"On this account I also, when I could no longer forbear, sent that I might know your faith, lest perhaps the tempter had tempted you, and our labour should be in vain. But when Timothy came just now unto us from you, and brought us glad tidings of your faith and love, and that ye have good remembrance of us always, longing to see us even as we [to see] you; on this account we were comforted in you, brethren, in all our distress and tribulation through your faith; because now we live if ye stand fast in [the] Lord." The Second Epistle will afford ample evidence that the apostle might well dread that the tempter would avail himself of the circumstances to dishonour the Lord in those who bore His name at Thessalonica. For the present, however, the work stood in the vigour and freshness in which it began, and Timothy had such good news to bring back as cheered the fervent and affectionate heart of him that sent him, and changed his anxieties into thanksgiving that rose above all his own distress and affliction. Their faith shone, their love burned, they had always good remembrance of the stranger to whom they were indebted for hearing of the living and true God, and of His Son the Deliverer risen from the dead Who is coming from the heavens. They longed to see again the messenger whom they recognised as bringing them unequivocally God's word, whatever the varied storms of trial it had brought on them from man, the very trials proving their sincerity and truth, for had they not been told before that so it was to be? It was strength as well as joy to the labourer, as he most energetically expresses it, "now we live if ye stand fast in [the] Lord."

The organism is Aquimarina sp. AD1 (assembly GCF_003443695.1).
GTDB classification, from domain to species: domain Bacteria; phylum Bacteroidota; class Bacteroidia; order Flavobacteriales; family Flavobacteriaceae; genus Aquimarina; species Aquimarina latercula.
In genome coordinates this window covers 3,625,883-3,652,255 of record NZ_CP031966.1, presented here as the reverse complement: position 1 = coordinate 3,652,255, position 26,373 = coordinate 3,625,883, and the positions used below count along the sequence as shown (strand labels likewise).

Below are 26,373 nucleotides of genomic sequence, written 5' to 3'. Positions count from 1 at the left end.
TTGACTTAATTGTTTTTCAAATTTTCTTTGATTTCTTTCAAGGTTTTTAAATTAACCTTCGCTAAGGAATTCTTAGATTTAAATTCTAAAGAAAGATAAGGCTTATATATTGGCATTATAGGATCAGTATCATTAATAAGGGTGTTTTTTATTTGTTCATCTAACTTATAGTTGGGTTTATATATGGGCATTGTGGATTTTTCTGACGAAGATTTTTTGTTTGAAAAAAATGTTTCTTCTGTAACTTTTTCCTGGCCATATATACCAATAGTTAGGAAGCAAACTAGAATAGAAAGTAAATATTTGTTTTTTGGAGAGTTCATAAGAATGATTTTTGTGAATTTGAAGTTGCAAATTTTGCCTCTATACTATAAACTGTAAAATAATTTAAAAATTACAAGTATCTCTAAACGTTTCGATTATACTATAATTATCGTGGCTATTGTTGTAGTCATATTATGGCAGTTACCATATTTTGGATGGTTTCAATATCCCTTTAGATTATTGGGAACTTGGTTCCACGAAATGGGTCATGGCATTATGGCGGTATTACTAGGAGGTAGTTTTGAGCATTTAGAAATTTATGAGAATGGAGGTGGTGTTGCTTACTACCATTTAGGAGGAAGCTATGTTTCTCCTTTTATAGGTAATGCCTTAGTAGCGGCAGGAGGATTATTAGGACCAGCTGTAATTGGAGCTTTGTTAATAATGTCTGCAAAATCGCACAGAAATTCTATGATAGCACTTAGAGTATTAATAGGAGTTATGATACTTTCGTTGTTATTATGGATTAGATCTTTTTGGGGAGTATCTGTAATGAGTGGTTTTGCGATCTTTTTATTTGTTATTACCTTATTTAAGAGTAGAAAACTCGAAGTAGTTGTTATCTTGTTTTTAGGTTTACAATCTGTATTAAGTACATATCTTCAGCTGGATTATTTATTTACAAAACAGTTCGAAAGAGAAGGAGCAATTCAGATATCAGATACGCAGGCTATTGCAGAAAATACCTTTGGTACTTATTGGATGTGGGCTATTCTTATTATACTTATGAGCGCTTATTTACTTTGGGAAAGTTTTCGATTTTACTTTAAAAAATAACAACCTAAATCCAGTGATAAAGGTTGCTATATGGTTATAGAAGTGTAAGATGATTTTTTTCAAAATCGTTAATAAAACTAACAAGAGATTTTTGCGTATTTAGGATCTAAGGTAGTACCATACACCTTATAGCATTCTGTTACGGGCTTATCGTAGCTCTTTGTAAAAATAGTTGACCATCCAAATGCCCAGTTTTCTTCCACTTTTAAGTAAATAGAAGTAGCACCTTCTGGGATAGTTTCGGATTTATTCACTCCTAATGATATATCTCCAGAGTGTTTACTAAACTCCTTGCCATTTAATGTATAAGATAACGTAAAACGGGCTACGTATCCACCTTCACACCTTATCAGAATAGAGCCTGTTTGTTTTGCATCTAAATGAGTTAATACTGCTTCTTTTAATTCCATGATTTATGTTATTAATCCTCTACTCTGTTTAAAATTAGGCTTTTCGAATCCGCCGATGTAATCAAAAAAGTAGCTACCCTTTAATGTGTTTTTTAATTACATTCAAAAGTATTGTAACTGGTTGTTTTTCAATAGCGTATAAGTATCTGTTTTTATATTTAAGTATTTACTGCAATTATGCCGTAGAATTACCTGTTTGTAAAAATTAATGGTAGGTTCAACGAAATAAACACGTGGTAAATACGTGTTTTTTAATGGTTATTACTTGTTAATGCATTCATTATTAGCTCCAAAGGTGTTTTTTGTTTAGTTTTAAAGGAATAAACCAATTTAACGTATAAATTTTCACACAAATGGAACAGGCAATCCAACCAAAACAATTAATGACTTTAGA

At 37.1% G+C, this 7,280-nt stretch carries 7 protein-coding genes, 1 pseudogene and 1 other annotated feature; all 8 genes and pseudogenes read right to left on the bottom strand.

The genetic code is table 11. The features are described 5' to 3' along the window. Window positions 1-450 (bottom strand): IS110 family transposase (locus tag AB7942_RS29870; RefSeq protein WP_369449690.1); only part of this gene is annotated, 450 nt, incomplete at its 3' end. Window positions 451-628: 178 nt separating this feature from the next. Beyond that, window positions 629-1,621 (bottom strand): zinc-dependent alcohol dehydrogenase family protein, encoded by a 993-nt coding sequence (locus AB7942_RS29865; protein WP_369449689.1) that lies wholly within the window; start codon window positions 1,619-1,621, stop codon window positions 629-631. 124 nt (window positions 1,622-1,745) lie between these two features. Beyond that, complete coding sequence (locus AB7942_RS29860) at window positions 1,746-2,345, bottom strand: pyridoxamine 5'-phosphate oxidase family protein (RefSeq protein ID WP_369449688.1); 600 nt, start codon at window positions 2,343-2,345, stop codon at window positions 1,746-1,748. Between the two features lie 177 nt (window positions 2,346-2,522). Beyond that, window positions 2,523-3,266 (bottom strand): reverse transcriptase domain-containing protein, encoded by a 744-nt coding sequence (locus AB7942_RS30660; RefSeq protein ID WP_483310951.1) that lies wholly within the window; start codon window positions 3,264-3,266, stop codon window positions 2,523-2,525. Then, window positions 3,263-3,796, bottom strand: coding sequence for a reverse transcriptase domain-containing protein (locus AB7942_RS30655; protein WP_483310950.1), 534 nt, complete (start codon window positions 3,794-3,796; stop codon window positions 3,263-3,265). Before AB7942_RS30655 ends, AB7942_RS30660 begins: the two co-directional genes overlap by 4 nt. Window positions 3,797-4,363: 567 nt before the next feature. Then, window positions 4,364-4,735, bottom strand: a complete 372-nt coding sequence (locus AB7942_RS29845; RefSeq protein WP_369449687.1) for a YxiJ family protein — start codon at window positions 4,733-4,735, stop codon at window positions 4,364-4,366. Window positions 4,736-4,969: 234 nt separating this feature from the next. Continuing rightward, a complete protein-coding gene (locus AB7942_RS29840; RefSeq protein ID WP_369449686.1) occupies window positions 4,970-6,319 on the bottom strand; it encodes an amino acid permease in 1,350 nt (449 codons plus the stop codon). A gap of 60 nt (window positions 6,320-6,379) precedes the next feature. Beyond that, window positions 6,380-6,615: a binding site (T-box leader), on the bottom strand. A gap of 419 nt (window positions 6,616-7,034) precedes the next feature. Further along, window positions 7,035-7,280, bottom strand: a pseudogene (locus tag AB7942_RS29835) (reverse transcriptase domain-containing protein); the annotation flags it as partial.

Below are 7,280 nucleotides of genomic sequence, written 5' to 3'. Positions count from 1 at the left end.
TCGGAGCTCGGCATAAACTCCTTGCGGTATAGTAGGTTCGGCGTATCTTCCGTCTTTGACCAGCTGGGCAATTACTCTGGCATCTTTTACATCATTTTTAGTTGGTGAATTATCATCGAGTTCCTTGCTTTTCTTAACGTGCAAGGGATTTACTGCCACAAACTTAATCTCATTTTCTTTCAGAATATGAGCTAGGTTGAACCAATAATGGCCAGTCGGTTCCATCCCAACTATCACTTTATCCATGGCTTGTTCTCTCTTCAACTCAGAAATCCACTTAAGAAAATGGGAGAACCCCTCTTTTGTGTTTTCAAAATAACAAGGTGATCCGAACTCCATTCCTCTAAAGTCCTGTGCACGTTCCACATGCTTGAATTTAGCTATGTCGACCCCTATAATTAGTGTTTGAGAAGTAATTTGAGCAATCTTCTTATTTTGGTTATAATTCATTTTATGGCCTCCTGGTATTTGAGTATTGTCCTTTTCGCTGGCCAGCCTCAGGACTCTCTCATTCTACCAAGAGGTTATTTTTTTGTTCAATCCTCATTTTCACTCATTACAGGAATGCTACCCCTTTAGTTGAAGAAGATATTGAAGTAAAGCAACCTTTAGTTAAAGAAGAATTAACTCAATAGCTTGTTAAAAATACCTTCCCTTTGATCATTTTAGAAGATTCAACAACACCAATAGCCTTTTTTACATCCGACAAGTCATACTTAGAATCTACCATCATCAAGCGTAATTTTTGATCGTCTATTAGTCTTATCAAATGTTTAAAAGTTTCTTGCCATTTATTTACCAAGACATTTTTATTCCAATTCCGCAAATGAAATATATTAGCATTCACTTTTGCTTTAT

The joy of the apostle, as it was of divine love, so was it holy: no vain proselyting zeal, but delight in the presence of God over that which was the fruit of His grace to the praise of Jesus; delight over that faith and love kept bright and firm, in young confessors of Christ left alone, notwithstanding the fierce hostility of Jews and Greeks. "For what thanksgiving can we render again to God for you for all the joy wherewith we rejoice on your account before our God, night and day beseeching exceedingly that we may see your face and perfect what is lacking in your faith?" If theirs was the love of Jonathan, his was certainly more than the love of David. It is the love of the divine nature in the power of that Spirit, which finds its ever-growing joy in the blessing of others, and especially of those already blessed, that what is wanting may be perfected in personal ministry. "Now our God and Father Himself, and our Lord Jesus, direct our way unto you; and the Lord make you to increase and abound in love one toward another and toward all, even as we also toward you; in order to establish your hearts unblameable in holiness before our God and Father at the coming of our Lord Jesus with all his saints."